B Building and connector opens.
Challenger Learning Center project receives initial funding of $2.5M.
Phase III or C Building first envisioned with a $20M budget.
Center for Advanced Power Systems (CAPS) established at FSU with several electrical engineering faculty researchers and $52M in funding.
College becomes a top producer of African-American BS engineers with 167 graduates during the academic year.
Challenger Learning Center of Tallahassee opens as the K-12 outreach arm of the FAMU-FSU College of Engineering. The $8.6M facility is in downtown Tallahassee and includes an IMAX® Theater and planetarium.
All engineering programs receive ABET accreditation.
College is in top 10 national ranking as producer of African-American engineers: BS (#3), MS (#6), PhD (#9).
Applied Superconductivity Center joins FSU with two faculty members in the mechanical engineering department.
FAMU-FSU College of Engineering celebrates its 25th Anniversary.
FSU breaks ground on Materials Research Building (currently home of the High-Performance Materials Institute and other research centers).
Universities consider splitting the college.
Materials Research Building opens.
Florida Center for Advanced Aero-Propulsion (FCAAP) funded by Florida Legislature.
Aero-Propulsion, Mechatronics and Energy (AME) building groundbreaking.
Dr. Yaw Yeboah named Dean.
Dr. Elmira Mangum is named FAMU President.
State Sen. John Thrasher makes a surprise proposal to split the FAMU-FSU College of Engineering after more than three decades of operation. The proposal included giving FSU $13 million to start its own engineering college and pledging that the Legislature would continue funding a separate FAMU engineering college. Newly installed FAMU President Elmira Mangum expressed major doubts, saying that the university would be unable to sustain one. FSU Interim President Garnett Stokes said at the time the university would support the move only if it didn’t hurt FAMU. Ultimately, the legislature chose to give the Board of Governors $150,000 to study the proposed split rather than immediately proceed with one.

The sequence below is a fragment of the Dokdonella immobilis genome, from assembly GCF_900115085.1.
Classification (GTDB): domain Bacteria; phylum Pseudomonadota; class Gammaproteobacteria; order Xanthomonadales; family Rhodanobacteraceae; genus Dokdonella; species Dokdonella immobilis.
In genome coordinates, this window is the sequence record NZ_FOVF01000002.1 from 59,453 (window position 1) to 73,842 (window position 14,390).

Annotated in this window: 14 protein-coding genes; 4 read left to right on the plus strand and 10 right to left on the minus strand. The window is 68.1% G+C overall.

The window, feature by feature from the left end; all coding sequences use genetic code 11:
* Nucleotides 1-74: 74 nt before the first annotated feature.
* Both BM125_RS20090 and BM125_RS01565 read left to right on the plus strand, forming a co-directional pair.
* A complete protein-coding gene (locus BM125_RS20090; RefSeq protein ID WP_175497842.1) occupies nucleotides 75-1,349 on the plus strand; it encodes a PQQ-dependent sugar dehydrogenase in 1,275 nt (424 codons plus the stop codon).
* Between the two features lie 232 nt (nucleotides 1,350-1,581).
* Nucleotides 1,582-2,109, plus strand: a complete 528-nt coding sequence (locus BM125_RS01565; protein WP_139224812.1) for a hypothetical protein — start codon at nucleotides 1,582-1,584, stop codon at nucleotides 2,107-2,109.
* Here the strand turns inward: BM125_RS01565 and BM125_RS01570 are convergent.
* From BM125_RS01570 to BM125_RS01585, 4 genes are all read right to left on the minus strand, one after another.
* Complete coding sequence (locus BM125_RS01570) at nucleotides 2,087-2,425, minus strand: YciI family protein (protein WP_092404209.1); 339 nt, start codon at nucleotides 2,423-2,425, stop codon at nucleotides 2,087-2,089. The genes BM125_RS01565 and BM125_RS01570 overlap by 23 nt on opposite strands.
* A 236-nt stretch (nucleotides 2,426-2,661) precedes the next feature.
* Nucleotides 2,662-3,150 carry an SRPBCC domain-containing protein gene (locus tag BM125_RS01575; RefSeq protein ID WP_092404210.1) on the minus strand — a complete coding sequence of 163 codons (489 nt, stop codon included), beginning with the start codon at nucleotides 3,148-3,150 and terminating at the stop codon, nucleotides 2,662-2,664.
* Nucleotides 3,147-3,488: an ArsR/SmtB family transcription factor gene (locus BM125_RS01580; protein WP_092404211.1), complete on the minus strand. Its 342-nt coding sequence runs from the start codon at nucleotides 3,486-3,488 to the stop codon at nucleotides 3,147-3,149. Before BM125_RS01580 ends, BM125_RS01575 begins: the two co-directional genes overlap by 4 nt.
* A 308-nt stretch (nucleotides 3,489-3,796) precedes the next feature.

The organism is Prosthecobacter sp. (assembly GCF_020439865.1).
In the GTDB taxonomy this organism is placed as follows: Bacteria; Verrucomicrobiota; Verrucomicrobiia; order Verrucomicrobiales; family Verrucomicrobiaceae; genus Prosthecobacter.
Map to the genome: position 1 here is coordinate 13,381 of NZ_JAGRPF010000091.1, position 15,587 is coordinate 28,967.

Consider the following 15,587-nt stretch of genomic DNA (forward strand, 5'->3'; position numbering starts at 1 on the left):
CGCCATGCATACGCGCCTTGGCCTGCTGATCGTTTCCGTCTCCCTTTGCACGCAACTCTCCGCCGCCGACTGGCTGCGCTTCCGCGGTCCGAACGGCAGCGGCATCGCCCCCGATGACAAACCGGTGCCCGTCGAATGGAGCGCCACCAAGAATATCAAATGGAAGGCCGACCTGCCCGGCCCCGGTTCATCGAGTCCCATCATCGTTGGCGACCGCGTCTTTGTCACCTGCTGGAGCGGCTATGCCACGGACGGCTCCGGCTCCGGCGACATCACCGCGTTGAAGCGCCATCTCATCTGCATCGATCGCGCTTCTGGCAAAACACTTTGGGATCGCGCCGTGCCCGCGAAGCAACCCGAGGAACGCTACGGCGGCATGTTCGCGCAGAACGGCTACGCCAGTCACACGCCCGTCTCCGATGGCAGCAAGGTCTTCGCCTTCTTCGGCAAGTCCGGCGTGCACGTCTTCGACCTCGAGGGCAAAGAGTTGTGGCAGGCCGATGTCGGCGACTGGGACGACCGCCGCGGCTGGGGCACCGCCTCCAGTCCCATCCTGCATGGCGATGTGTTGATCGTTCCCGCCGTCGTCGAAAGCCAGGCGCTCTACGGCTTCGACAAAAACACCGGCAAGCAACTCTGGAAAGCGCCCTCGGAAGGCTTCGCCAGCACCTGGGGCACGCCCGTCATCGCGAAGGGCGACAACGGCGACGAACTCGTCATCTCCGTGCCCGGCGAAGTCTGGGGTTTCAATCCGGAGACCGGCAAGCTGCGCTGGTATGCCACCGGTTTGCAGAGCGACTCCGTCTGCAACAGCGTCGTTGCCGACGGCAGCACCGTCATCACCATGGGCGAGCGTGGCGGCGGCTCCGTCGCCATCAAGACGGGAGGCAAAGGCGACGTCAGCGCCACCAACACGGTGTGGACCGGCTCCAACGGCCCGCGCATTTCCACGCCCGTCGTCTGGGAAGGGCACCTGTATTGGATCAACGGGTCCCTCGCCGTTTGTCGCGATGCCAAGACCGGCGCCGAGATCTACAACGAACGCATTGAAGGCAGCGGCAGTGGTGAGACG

Thrasher is named FSU President.
“Divorce Averted” headline explains that the feasibility study recommended keeping the joint college whole. The new deal calls on the joint college to form a new budgeting structure and to integrate student activities that were previously separate.
Dr. J. Murray Gibson named Dean.
Dr. Larry Robinson named president of FAMU.
Florida Board of Governors approves the college’s Joint Management Council formation.
Resilient Infrastructure and Disaster Response Center (RIDER) created and funded as part of FSU’s Big Bets program.
FSU and FAMU switch to exclusively remote classes and work in March over coronavirus concerns.
FSU and FAMU resume normal, pre-pandemic operations for the fall semester.
Dr. Richard McCollough named president of FSU.
Dr. Suvranu De named Dean.
College celebrates its 40th Anniversary.
Moments in Our History: Noteworthy Achievements
The college was approved as The Joint Institute of Engineering on February 11, 1982, but presidents Smith (FAMU) and Sliger (FSU) wanted enrollment to begin and classes to start in August of that same year. The initial faculty—cobbled from other departments across the two universities—was excited, worked hard, and were dedicated to the Institute’s success. However, a lot of people were cynical. They thought this unheard-of collaboration would never work. Well, the facts show they were wrong. The college survived and developed into a research powerhouse with world-renowned centers and research affiliations, all the while achieving extraordinary accomplishments in the advancement of African-Americans and women in engineering.